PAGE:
3 Things To Watch: Colts at Bengals


Players looking to make the 53-man roster try to make a final impression when the Bengals play the Colts Thursday (7 p.m.-Cincinnati's Channel 12) in the final pre-season game of 2018.

Typically, starters play in each of the first three pre-season games, but not the fourth.

Yet for Bengals scouts Steven Radicevic and Mike Potts, this is the type of game made for football junkies and talent evaluators.

"This game is an opportunity for you to check out guys and see if there is another guy out there that can upgrade your roster," Radicevic said. "The more tape the better. It gives us a better way to evaluate these players. You can't make a good assessment of a player through one or two pre-season games."

Here are three things to watch:

1. Position Battles – NFL teams have until Saturday at 4 p.m. ET to post their roster and there appear to be some close calls.

While quarterback, wide receiver and defensive back have earned most of the attention, the Bengals scouting department is always on the lookout both internally and externally to find ways to upgrade.

"I think there are so many moving parts on the last five to 10 spots with the 53-man roster," Potts said. "Maybe one guy deserves to make it, but you really need to keep another guy in a different positon. There are some hard decisions. A lot of the guys who will be playing in the fourth game don't get a lot of reps in the third pre-season game, so it's a good chance to see the guys play an extended amount of time. For example, you might watch a running back get two carries or a defensive lineman may only get eight snaps, but then in this game he gets 35 snaps. It's nice to see how they respond to adversity, react to when things are going well, when they aren't going well, their stamina on a long drive and a sudden change. It's stuff you don't get to see often, even in practice."


2. The Practice Squad – Another important roster piece is the practice squad, a great tool for developing young talent even if the player isn't on the roster during the season.

A great example of the practice squad's importance is last year's fourth preseason game star, Jarveon Williams. Down to only one healthy running back on the roster, Williams broke out with 117 yards rushing against the Colts. That performance earned him a spot on the practice squad.

"Say there is an interesting player on another team we are interested in, but he's only played 20 percent of the preseason snaps, now that fourth game he played 60 to 70 percent of the game, well, we have that in the notes," said Radicevic. "If it's a guy we've already identified and he's cut, we'll look at his tape again the following Friday or Saturday. Then we consider all of the factors, if he was injured, if he was not in the right system and if he has a skill set that would help our roster."

3. Short And Long Term Focus – Radicevic says for many NFL teams, the last 10 to 15 players on a team's roster are similar in terms of talent. One of the toughest decisions for a team is deciding between a veteran and a first- or second-year player to fill out the roster.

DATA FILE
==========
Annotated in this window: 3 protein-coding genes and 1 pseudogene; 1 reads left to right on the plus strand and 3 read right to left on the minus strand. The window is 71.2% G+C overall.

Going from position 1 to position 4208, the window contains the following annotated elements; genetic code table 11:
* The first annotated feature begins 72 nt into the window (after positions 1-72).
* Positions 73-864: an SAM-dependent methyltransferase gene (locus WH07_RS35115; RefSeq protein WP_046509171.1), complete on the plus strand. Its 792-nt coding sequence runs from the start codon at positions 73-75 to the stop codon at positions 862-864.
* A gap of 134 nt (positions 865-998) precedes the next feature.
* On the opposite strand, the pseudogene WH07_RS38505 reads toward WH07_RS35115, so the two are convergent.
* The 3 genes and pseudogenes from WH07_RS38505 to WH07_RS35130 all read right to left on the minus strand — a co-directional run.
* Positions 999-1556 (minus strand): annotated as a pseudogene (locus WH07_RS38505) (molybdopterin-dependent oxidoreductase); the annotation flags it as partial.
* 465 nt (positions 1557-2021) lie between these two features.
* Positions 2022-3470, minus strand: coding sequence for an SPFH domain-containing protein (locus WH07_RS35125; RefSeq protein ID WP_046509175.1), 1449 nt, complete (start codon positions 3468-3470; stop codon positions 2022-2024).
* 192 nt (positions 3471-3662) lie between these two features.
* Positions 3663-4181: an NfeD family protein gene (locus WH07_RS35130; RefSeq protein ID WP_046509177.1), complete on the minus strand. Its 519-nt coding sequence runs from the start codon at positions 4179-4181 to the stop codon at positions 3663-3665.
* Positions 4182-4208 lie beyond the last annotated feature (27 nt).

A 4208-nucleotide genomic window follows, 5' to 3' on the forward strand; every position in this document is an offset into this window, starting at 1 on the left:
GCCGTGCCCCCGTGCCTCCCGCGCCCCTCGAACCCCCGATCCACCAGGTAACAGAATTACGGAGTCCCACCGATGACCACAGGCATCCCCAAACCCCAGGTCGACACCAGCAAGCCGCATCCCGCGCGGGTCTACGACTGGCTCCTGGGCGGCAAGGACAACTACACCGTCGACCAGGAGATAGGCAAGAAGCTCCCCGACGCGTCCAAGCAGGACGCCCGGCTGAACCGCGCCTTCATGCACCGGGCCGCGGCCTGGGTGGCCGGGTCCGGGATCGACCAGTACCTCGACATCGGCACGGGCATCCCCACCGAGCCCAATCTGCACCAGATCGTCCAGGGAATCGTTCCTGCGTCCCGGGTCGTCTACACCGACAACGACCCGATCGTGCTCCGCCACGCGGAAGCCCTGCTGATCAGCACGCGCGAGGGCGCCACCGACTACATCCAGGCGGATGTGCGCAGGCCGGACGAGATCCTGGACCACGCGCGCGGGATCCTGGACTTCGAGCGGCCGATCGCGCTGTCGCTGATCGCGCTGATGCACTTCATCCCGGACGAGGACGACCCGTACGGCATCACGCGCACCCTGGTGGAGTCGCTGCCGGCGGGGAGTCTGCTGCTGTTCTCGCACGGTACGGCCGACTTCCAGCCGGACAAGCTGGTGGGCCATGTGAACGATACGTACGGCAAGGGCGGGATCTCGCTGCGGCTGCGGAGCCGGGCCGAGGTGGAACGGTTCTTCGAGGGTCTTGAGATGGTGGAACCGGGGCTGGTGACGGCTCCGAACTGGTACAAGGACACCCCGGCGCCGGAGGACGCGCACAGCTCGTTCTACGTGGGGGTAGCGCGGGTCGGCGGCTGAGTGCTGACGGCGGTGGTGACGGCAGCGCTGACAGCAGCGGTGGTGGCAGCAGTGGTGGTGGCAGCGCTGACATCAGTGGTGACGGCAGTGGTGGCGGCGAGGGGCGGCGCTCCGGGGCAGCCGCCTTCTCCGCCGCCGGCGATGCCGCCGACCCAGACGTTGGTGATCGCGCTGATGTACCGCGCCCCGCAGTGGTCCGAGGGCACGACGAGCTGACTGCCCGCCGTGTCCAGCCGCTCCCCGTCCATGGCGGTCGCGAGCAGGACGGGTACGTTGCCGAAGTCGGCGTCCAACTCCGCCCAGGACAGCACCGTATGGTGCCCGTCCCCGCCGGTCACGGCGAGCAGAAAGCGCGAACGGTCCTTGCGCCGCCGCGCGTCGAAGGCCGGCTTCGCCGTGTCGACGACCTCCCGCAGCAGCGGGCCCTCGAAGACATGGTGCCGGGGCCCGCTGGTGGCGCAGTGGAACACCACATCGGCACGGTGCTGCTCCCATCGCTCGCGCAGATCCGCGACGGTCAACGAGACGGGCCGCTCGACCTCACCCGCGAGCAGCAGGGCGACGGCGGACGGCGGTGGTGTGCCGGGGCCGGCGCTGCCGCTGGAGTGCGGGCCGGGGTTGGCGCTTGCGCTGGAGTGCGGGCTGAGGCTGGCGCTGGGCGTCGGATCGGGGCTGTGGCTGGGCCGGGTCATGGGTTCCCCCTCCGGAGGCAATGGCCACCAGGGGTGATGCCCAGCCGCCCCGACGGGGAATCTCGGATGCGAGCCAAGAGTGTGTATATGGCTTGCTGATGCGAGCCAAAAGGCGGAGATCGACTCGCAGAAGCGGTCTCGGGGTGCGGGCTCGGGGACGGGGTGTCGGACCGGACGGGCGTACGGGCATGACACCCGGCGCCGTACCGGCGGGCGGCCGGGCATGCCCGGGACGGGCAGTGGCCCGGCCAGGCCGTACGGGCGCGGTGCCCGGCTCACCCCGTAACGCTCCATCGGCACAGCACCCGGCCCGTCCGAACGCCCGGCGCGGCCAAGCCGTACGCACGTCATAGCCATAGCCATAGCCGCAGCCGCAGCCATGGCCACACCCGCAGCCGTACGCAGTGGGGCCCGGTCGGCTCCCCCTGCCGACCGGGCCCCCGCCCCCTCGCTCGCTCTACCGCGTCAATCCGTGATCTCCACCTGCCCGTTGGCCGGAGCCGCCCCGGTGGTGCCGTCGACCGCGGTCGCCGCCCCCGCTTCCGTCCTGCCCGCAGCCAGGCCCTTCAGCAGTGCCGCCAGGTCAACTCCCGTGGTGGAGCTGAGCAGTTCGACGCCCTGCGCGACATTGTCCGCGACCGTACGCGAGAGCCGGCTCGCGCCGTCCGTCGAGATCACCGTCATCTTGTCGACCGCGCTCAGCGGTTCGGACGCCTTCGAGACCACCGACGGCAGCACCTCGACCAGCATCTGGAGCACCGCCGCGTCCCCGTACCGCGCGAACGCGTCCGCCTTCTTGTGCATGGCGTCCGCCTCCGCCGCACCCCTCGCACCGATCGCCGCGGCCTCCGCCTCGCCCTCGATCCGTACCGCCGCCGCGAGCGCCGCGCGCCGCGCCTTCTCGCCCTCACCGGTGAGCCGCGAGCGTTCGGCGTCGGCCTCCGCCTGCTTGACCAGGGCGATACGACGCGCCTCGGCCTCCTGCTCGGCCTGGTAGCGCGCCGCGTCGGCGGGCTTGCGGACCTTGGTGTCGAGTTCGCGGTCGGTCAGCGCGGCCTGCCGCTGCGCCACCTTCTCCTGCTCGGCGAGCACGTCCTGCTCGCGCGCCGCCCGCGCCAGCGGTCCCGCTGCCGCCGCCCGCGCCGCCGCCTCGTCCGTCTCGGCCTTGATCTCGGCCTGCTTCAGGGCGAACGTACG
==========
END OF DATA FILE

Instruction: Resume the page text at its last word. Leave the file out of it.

Contributions on special teams, a player's upside, depth at a particular position and external influences figure in an organization's decision.

"We're watching 30 to 35 bubble guys on each team and watching every preseason game," said Radicevic. "I think it's one of the most important parts of the preseason, given the guys you scouted back in college and whether or not their game translates to this level. There's still a good amount of guys that go either way from making the team or getting cut. This fourth pre-season game will decide that for them."

"It's one of the toughest decisions to make for us," Potts said. "Part of it is you have to know where you're at with that position. If you have two solid starters, maybe that guy with high upside you stash on the roster. If you don't have solid starters at that position group, maybe you go with the steady guy who every Sunday you know what you are going to get. Those are tough decisions to make, especially between veterans or first- and second-year guys."


Kickoff: 7 p.m. Eastern.

Television: Live coverage on the Bengals Preseason Network with broadcasters Mike Watts (play-by-play), Anthony Munoz (analyst) and Mike Valpredo (sideline reporter). The network is led by flagship WKRC-TV (CBS Channel 12) in Cincinnati. Also on the network are WKEF-TV (ABC Ch. 22) in Dayton, WSYX-TV (ABC Ch. 6) in Columbus, WLIO-TV (FOX Ch. 8.2) in Lima, WDKY-TV FOX Ch. 56) in Lexington, Ky. and WDRB-TV (FOX Ch. 41) in Louisville, Ky.

Radio: The game will air on the Bengals Radio Network, led by Cincinnati flagship stations WCKY-AM (ESPN 1530; all sports) and WEBN-FM (102.7). Broadcasters are Dan Hoard (play-by-play) and Dave Lapham (analyst).

Tickets: Fans can purchase tickets by calling the Bengals Ticket Hotline at (513) 621-8383, online at Bengals.com or by visiting the Paul Brown Stadium ticket office. The Bengals Ticket Hotline and ticket office hours are from 9:00 a.m.-5:00 p.m. Mondays through Fridays. Tickets may be purchased 24/7 through Bengals.com. Fans can call the Bengals Ticket Hotline or chat with a ticket representative online if they have any questions.